Thursday, January 22, 2015
Governor’s State of the State Address/Budget Proposal
On Wednesday, Governor Cuomo gave his State of the State Address in combination with his Budget Proposal. It is important to note that while the Governor offered broad budget statements, he will not release details of school aid proposals until the legislature acts on a broad range of proposed education reforms. We are extremely concerned about this and are working on a detailed response that we plan to release in the next several days.
Here is a summary of some key points associated with the Governor’s education reform proposals:
· Teacher Evaluation System (APPR)
o The Governor believes the current system cannot be correct if 39.1% of high school students are college ready, but 98.7% of high school teachers are rated effective or better. He recommends that 50% of APPR be based on State tests, 15% based on observation by a local principal or administrator and 35% be based on observation by an outside observer appointed by the State Education Department.
o NYS PTA reflected in our recent letter to the governor’s office that less emphasis should be placed on tests with more on observations. We have concerns with the heavy emphasis on testing and the way the Governor proposes to structure observations.
· Teacher Tenure
o The Governor proposes that tenure be granted after 5 continuous years of effective ratings. He states that non-tenured teachers should be subject to dismissal at any time for any reason.
o NYS PTA has questioned whether five years is needed to assess effectiveness.
· Removal of Ineffective Teachers
o The Governor would make it easier to remove a teacher after two ineffective ratings, unless the rating is shown to be fraudulent.
o NYS PTA reflected in our recent letter to the governor’s office to put an emphasis on quality of information presented at hearings and the time necessary to select hearing officers in the process.
· Charter Schools
o The Governor would like to see the current cap raised from 460 to 560 which would be across the state, not with an update/downstate split in the cap. There would be an emphasis on “anti-creaming” to make sure that the same cross section of students accepted into the public school system would also be allowed into the charter school system.
o NYS PTA has been supportive of the charter school concept with the proviso that charter school funding not detract from the State’s obligation to fund public schools and that charters be accountable to local school boards. Funding as proposed would divert support from funding traditional public schools.
· Struggling/Failing Schools
o The Governor shared that 178 schools are currently failing in NYS and 77 have been failing for a decade. He proposes using a recommendation from SED to use the Massachusetts model in our state. If a school fails for 3 years, a non-for-profit can takeover, usually in a community school format.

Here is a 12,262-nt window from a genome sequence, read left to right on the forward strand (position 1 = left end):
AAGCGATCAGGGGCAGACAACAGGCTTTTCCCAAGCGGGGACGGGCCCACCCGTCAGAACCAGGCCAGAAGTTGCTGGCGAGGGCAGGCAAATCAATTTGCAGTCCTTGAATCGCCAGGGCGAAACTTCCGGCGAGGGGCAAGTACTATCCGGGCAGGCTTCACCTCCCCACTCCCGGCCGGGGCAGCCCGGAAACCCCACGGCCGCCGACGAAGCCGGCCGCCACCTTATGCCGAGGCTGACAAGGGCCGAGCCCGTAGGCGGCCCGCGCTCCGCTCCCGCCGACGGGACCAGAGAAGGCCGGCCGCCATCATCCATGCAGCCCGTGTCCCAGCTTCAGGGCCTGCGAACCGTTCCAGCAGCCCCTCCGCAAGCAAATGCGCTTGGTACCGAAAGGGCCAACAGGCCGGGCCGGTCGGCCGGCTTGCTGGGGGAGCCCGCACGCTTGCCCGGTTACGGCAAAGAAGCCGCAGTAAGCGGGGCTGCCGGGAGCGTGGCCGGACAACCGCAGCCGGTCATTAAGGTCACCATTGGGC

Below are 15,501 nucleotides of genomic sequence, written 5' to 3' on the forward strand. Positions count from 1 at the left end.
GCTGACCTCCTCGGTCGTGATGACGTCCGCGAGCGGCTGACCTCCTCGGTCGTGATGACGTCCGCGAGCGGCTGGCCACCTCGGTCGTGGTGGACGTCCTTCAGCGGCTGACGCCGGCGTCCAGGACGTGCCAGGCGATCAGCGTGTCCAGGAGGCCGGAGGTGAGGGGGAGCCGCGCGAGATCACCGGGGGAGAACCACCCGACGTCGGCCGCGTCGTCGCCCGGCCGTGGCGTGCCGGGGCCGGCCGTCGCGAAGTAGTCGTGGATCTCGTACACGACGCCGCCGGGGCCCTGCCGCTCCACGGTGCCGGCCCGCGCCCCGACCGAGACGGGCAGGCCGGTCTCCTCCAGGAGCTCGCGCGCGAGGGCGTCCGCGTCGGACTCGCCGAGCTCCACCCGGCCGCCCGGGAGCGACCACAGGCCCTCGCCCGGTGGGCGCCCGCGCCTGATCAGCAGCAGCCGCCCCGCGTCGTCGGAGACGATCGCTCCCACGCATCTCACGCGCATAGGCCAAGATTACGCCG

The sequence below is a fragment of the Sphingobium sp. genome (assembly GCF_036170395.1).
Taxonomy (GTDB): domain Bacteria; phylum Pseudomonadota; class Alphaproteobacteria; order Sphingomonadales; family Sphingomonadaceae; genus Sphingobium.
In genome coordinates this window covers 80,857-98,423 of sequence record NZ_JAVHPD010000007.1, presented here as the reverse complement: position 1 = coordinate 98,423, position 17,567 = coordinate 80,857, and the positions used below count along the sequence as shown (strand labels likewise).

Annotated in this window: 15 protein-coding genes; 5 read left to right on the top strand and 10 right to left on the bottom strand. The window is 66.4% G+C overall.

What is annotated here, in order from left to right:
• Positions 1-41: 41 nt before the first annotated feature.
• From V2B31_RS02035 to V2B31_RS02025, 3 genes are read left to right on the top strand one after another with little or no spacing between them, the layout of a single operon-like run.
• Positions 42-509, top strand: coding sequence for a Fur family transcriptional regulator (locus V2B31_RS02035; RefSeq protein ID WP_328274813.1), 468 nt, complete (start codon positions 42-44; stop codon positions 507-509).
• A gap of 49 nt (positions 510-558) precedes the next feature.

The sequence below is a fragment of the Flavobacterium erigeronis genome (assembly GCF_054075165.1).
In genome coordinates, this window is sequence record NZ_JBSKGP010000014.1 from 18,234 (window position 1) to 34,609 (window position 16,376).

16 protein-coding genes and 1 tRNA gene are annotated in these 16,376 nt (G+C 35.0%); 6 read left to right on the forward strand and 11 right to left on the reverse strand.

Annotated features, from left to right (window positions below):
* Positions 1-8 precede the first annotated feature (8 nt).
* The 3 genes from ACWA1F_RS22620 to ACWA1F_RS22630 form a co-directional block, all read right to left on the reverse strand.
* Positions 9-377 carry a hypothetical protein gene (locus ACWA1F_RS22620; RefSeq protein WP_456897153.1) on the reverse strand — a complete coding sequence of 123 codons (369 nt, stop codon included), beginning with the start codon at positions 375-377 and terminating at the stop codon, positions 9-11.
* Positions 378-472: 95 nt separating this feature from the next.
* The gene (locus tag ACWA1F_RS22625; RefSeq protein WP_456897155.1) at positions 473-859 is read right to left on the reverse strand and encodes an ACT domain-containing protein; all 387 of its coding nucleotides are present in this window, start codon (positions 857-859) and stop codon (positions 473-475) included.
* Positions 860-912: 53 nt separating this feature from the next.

o NYS PTA has promoted standards for meaningful two-way family and community engagement in the education process in the form of recommendations to the Board of Regents, legislators, community organizations and other child advocates. The family and community engagement process using SED’s Diagnostic Tool for School and District Effectiveness (DTSDE) shows promise and should be considered as a basis for building a final action prior to considering a school closing. Closing schools is a drastic step.
· Mayoral Control
o The Governor sees the NYC model as working and could see it used in other cities.
o NYS PTA pointed out in our response to the governor - How does mayoral control differ from the fiscal dependence of our five largest school districts on their city governments? Aren’t these schools already subject to substantial mayoral control?
· Funding and Budget Issue Connect to Education Reforms
When announcing the amount of money to be budgeted for education, it was proposed as two options.
o Option 1 – The legislature adopts all of the proposed reforms – 4.8% increase of $1.06B
o Option 2 – The legislature does not adopt all of the proposed reforms - 1.7% increase of $377M
NYS PTA is concerned that a budget without detail puts school districts and children in a very tenuous planning position that will detract from learning rather than enhance it.
Please keep in mind that the Educational Conference Board (ECB) recommended $1.9B and NYSED recommended $2.0B. Even if the reforms were adopted, it still is not close to what is needed to ensure an equitable education for all children.
· Investment Tax Credit/Dream Act
o The Governor is proposing a tax credit at an annual cost of $100 million, that we do not support. Further, the Governor would link support of a “dream act” which we do support to the adoption of tax credits. We will be sharing more information about this in a separate publication.
· Age of Criminality
o One positive item to come out of the address was his support of Raising the Age of Criminality to 18 from the current age of 16, which is in sync with current positions taken by National PTA, and which NYS PTA is working on educating and advocating for.
Overall, I wish we could say this was a surprise. The fact that the budget recommendation is tied to the governor’s education reform proposals is extremely disappointing. We definitely have our work cut out for us in the coming year.
NYS PTA® President
Communicate to Advocate